14. - Mama - Wednesday, Jul 1, 20 @ 3:26 pm:

    This is flood zone data for the 62561 area:
    Approx. 207 properties have a 0.2% chance
    tooltip of some amount of water reaching their building in 2020. Tap/hover for more information.

    I thought it would be higher since I only live 1/2 mile from the Sangamon River.

  15. - @misterjayem - Wednesday, Jul 1, 20 @ 3:35 pm:

    I’m listed as a 1/10.

    But a couple years back, we were the only home on the block that didn’t have water in the basement, so I’m still glad we got a new generator.

    – MrJM

  16. - Huh? - Wednesday, Jul 1, 20 @ 3:41 pm:

    I question the results of the flood factor study.

    Using the National Weather Service “Advanced Hydrologic Prediction Service”, the inundation mapping tool shows that the Illinois River level would have to be more than 7 feet above the record flood elevation before my house gets close to being flooded.

    The flood factor study is claiming my house has a 9% chance at least once in the next 30 years. With the flood depth to be up to 2.9 feet.

    If the flood factor study is correct, my town will be under water long before my house is flooded.

  17. - Gideon - Wednesday, Jul 1, 20 @ 3:42 pm:

    This is really concerning for an additional reason: the FEMA run National Flood Insurance Program is a big mess. Deep in the red with no relief in sight, Congress set a rate increase schedule that can amount to flood insurance costing more than a mortgage. This has rendered some properties worthless and has a greater impact on lower value properties. It’s a looming financial problem that needs to be addressed by Congress though I worry it won’t be until many more people have suffered. Also, FWIW, Senator Rezin has been a great state leader on this and one of the best state agencies in the state (IMHO) is the Illinois Office of Water Resources/Statewide Floodplain Program.

  18. - Dotnonymous - Wednesday, Jul 1, 20 @ 3:48 pm:

    I’m listed as 1/10 low risk…Luckily, I live on a high spot.

  19. - Bruce (no not him) - Wednesday, Jul 1, 20 @ 3:56 pm:

    I’m listed as 1/10 But they recommend I have flood insurance? I live 2 miles from the Illinois River and 46′ above the river level. When the river goes up 46′, the river will be wider than the Mississippi.

  20. - Flapdoodle - Wednesday, Jul 1, 20 @ 4:22 pm:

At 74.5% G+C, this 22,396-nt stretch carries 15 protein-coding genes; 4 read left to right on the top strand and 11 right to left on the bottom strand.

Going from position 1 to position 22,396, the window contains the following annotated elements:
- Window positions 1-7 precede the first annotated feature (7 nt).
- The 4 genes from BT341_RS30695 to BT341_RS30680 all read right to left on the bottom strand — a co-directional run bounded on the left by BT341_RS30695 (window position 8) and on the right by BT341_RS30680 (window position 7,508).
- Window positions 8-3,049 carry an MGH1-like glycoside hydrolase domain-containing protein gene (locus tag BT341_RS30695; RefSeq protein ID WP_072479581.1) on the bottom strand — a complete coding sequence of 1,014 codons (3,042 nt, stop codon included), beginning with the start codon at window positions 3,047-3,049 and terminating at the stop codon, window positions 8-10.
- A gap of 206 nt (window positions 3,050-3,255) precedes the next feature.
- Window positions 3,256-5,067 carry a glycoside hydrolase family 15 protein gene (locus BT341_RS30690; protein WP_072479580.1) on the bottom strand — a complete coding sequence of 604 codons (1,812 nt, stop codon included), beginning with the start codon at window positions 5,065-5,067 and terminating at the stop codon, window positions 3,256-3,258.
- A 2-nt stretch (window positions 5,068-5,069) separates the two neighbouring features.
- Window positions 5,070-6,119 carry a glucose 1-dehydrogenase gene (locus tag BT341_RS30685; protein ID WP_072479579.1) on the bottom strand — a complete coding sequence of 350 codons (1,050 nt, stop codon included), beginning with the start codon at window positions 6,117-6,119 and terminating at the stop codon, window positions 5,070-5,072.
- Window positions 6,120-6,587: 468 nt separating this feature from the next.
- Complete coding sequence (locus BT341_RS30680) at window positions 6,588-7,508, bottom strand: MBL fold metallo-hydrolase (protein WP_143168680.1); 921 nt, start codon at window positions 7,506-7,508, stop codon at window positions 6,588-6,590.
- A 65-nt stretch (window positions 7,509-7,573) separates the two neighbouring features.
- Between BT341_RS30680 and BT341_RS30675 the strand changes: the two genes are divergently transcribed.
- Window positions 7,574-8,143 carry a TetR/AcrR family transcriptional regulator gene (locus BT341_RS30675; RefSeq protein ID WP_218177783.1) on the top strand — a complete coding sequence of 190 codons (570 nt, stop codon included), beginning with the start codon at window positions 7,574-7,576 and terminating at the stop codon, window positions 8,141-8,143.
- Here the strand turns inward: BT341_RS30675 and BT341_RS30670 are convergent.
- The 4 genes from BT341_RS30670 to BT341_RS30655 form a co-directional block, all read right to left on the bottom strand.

Like another commenter, the properties I’m involved with are rated 1/10 minimal, but the site recommends flood insurance. That reads a bit like a CYA effort because frankly, if these properties ever flood, I’ll look to hitch a ride on an ark.

  21. - Pot calling kettle - Wednesday, Jul 1, 20 @ 4:37 pm:

    == I live 2 miles from the Illinois River and 46′ above the river level.==

    Not all flooding is from a river leaving its banks; that is one of the weaknesses of the FEMA maps.

    This site shows areas at risk after heavy rainfall. It is much more sensitive to this type of flooding than the floodfactor site (perhaps a bit too sensitive in some places).

    If someone is concerned about what any flood hazard map shows, it is a good idea to find someone familiar with flood hazard assessment (usually a geologist or an engineer) and ask for their advice. These maps are very useful, but because accuracy can vary quite a bit.

    Two other useful sites for flood maps:

  22. - Need A Suggestion - Wednesday, Jul 1, 20 @ 4:54 pm:

    Hhhmmm, tell my 1 in 10 chance basement its 3 in 5 year record is not acceptable. Thanks for the additional resources, PCK.

  23. - FormerGOPer - Wednesday, Jul 1, 20 @ 7:10 pm:

    Based on what I see for my area, west of Springfield airport, I wouldn’t trust this model. It seems to neglect we’re on high ground and our lake would overflow before the water could come anywhere near the houses.

  24. - 100 miles west - Wednesday, Jul 1, 20 @ 8:27 pm:

    City of Rock Falls, oh my

  25. - Tim - Wednesday, Jul 1, 20 @ 9:31 pm:

    I own a home in an area known to be flood-prone, but it has never sustained above-ground flood damage, even in the most severe floods years before I bought it. It was never in FEMA-designated floodplain for insurance purposes, only for local regulatory purposes. The unfinished basement has occasionally taken on water, but not since 2013.

    Last year, my property was drawn out of all flood plains due to the completion of a long-term flood prevention project upstream. I bought flood insurance last November, and I will carry it for the rest of my time in this house.

    The First Street site has me at 6/10.